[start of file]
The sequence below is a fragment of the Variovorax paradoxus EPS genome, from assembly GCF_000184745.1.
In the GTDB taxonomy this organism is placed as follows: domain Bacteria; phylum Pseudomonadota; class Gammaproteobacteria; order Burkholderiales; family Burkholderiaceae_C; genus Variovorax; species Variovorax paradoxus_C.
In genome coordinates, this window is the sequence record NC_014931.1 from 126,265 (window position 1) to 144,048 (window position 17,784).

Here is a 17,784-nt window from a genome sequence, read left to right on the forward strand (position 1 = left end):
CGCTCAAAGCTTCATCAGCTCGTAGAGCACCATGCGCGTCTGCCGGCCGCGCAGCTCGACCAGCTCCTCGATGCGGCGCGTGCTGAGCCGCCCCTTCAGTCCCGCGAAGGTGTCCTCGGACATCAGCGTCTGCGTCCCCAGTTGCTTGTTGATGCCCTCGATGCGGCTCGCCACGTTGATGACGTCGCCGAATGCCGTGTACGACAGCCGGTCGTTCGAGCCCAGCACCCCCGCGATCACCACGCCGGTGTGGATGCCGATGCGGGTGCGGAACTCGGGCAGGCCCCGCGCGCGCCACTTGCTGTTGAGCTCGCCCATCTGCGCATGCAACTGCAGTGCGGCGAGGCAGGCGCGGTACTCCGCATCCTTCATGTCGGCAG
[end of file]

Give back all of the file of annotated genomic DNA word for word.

The sequence below is a fragment of the Variovorax paradoxus EPS genome, from assembly GCF_000184745.1.
In the GTDB taxonomy this organism is placed as follows: domain Bacteria; phylum Pseudomonadota; class Gammaproteobacteria; order Burkholderiales; family Burkholderiaceae_C; genus Variovorax; species Variovorax paradoxus_C.
In genome coordinates, this window is the sequence record NC_014931.1 from 126,265 (window position 1) to 144,048 (window position 17,784).

Here is a 17,784-nt window from a genome sequence, read left to right on the forward strand (position 1 = left end):
CGCTCAAAGCTTCATCAGCTCGTAGAGCACCATGCGCGTCTGCCGGCCGCGCAGCTCGACCAGCTCCTCGATGCGGCGCGTGCTGAGCCGCCCCTTCAGTCCCGCGAAGGTGTCCTCGGACATCAGCGTCTGCGTCCCCAGTTGCTTGTTGATGCCCTCGATGCGGCTCGCCACGTTGATGACGTCGCCGAATGCCGTGTACGACAGCCGGTCGTTCGAGCCCAGCACCCCCGCGATCACCACGCCGGTGTGGATGCCGATGCGGGTGCGGAACTCGGGCAGGCCCCGCGCGCGCCACTTGCTGTTGAGCTCGCCCATCTGCGCATGCAACTGCAGTGCGGCGAGGCAGGCGCGGTACTCCGCATCCTTCATGTCGGCAG